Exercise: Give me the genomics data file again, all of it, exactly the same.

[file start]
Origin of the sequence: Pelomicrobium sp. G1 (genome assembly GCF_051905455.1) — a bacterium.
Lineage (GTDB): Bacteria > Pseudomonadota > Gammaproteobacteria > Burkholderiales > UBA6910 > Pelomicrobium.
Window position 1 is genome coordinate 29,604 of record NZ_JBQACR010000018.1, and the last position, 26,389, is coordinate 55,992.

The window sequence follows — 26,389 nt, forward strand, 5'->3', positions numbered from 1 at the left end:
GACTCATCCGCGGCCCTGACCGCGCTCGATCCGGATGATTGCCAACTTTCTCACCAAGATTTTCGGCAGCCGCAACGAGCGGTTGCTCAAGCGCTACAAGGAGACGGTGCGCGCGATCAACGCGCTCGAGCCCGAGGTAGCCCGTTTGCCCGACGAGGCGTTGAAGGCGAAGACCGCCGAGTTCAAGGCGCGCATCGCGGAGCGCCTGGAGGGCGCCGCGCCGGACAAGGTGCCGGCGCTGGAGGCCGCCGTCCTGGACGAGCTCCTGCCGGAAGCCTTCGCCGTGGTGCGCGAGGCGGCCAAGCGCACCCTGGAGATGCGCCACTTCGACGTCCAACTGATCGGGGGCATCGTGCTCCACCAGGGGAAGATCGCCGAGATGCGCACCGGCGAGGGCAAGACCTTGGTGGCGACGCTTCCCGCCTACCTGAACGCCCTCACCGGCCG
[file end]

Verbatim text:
Origin of the sequence: Pelomicrobium sp. G1 (genome assembly GCF_051905455.1) — a bacterium.
Lineage (GTDB): Bacteria > Pseudomonadota > Gammaproteobacteria > Burkholderiales > UBA6910 > Pelomicrobium.
Window position 1 is genome coordinate 29,604 of record NZ_JBQACR010000018.1, and the last position, 26,389, is coordinate 55,992.

The window sequence follows — 26,389 nt, forward strand, 5'->3', positions numbered from 1 at the left end:
GACTCATCCGCGGCCCTGACCGCGCTCGATCCGGATGATTGCCAACTTTCTCACCAAGATTTTCGGCAGCCGCAACGAGCGGTTGCTCAAGCGCTACAAGGAGACGGTGCGCGCGATCAACGCGCTCGAGCCCGAGGTAGCCCGTTTGCCCGACGAGGCGTTGAAGGCGAAGACCGCCGAGTTCAAGGCGCGCATCGCGGAGCGCCTGGAGGGCGCCGCGCCGGACAAGGTGCCGGCGCTGGAGGCCGCCGTCCTGGACGAGCTCCTGCCGGAAGCCTTCGCCGTGGTGCGCGAGGCGGCCAAGCGCACCCTGGAGATGCGCCACTTCGACGTCCAACTGATCGGGGGCATCGTGCTCCACCAGGGGAAGATCGCCGAGATGCGCACCGGCGAGGGCAAGACCTTGGTGGCGACGCTTCCCGCCTACCTGAACGCCCTCACCGGCCG